I Love This Game, But ......

ChrisinNC

AzB Silver Member
Silver Member
I love this game, but it’s very sad to compare my game now (at 64) as opposed to my game 20 years ago, despite still having the passion. Accepting this is depressing!
 

HNTFSH

Birds, Bass & Bottoms
Gold Member
Silver Member
I love this game, but it’s very sad to compare my game now (at 64) as opposed to my game 20 years ago, despite still having the passion. Accepting this is depressing!
Good thing your sex drive is that of a 16 year old.
 

Chili Palmer

AzB Gold Member
Gold Member
Silver Member
I love this game, but it’s very sad to compare my game now (at 64) as opposed to my game 20 years ago, despite still having the passion. Accepting this is depressing!

Excellent post. I have a good friend who is 74 (75 in a couple of weeks) and has had some serious medical issues over the last 6-8 years and he struggles both mentally and physically. I've been meaning to create a thread about how to help older players adjust to their skill but haven't had the time.

And he's about as stubborn as they get and he simply refuses to adjust his game to match his playing ability. I try to give him ideas to keep it simple like - keep the pre-shot routine to 3 steps (shot selection, get down, shoot), stop trying to run every table, etc. The worst one is his tip, for some reason he went to an 11.8mm tip and I told him he shouldn't have. He thinks because it's harder to shoot with he'll focus more and I keep telling him to use every advantage he can at his age.
 

jimmyco

NRA4Life
Gold Member
Silver Member
I love this game, but it’s very sad to compare my game now (at 64) as opposed to my game 20 years ago, despite still having the passion. Accepting this is depressing!
It gets very depressing when you can only play an hour or so because of pain. Any game you had deteriorates and it's next to impossible to improve.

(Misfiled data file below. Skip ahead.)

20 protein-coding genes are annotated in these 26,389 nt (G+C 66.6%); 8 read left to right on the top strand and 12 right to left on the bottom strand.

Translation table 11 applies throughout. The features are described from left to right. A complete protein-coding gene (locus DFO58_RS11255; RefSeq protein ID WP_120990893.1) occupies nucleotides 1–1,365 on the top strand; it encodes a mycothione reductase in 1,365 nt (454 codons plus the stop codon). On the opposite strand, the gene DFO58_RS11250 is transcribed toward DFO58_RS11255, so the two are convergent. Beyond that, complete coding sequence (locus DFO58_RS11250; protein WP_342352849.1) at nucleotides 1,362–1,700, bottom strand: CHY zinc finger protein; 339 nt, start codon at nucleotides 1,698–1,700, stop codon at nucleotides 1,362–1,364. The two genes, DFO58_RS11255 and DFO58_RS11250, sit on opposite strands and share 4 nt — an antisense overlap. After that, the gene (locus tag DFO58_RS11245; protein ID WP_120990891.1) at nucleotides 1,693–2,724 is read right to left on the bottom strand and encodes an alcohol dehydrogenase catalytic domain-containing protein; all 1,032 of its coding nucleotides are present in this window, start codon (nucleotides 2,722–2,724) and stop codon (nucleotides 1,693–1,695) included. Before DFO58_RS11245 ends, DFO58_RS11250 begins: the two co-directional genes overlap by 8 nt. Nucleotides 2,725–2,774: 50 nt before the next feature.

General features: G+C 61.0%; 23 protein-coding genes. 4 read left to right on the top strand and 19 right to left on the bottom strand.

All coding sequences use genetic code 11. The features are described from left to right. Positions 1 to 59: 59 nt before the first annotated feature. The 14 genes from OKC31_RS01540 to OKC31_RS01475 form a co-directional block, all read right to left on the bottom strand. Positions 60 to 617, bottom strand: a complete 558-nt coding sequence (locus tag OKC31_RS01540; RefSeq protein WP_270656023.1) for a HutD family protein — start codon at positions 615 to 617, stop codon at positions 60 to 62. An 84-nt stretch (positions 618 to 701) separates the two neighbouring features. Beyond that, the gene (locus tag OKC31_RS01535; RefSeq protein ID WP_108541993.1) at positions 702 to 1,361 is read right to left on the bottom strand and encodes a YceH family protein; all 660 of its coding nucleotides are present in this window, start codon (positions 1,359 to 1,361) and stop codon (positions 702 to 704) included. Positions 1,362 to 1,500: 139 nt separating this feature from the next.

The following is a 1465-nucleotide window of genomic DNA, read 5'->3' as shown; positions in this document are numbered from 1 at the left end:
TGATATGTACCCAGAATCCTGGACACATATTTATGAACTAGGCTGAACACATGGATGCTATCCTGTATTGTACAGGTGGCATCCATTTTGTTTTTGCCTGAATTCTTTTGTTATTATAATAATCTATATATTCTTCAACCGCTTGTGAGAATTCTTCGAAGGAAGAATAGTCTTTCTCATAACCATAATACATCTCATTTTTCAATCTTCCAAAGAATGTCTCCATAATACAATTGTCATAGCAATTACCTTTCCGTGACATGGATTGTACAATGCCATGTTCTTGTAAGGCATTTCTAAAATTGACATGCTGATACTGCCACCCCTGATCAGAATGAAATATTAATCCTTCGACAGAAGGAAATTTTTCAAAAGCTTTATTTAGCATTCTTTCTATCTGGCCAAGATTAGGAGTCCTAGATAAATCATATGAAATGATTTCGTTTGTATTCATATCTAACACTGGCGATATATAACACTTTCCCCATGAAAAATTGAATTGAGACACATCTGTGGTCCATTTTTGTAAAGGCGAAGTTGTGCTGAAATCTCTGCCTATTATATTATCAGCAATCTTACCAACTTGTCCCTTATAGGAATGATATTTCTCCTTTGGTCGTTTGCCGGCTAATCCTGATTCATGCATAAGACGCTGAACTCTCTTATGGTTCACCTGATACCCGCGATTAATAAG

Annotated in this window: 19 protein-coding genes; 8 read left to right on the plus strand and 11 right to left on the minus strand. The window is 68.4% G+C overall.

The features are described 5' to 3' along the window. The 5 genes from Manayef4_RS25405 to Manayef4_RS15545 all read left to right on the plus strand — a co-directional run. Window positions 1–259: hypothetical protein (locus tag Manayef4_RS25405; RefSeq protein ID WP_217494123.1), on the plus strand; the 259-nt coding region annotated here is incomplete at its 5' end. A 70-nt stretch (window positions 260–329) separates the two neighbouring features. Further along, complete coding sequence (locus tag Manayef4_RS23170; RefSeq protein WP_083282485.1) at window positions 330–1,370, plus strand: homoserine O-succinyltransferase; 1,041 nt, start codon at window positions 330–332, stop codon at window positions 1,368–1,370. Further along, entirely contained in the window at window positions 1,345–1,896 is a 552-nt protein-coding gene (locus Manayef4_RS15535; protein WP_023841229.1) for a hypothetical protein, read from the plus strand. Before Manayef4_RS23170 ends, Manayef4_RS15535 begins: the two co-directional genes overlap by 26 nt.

If you can play comfortably, regardless of your ability, embrace it.
 

sjm

Sweating it at Derby City
Silver Member
Well, as I'm only 63, I can't really relate.

OK, seriously, unless you play the game for a living, you should be playing it because you love it. If you love the game as much as you used to, then you haven't taken a step backward at all.

Do your best, and don't worry if your skills have declined. It happens to every player, and it is supposed to be that way.
 

ChrisinNC

AzB Silver Member
Silver Member
Excellent post. I have a good friend who is 74 (75 in a couple of weeks) and has had some serious medical issues over the last 6-8 years and he struggles both mentally and physically. I've been meaning to create a thread about how to help older players adjust to their skill but haven't had the time.

And he's about as stubborn as they get and he simply refuses to adjust his game to match his playing ability. I try to give him ideas to keep it simple like - keep the pre-shot routine to 3 steps (shot selection, get down, shoot), stop trying to run every table, etc. The worst one is his tip, for some reason he went to an 11.8mm tip and I told him he shouldn't have. He thinks because it's harder to shoot with he'll focus more and I keep telling him to use every advantage he can at his age.
Older players adjusting to their declining skills is a tough one. Playing with other older players in the same sinking ship is not much an option that is going to give me any meaning.

I still try to compete regularly with our top (considerably younger) players in our weekly tournament, but unfortunately my handicap rating is still even with those top players, which I haven’t played up to for a while.

In a long session of numerous sets matched up with a player, I can usually get in stroke after an hour or two and play pool at least relatively close to my potential, and occasionally even hit stretches of playing extremely well.

As satisfying as that is, all that it serves is to give me a short-lived false sense of hope. In our weekly tournament consisting of very short races, often giving up games on the wire, I just can’t seem to get it going before being knocked out.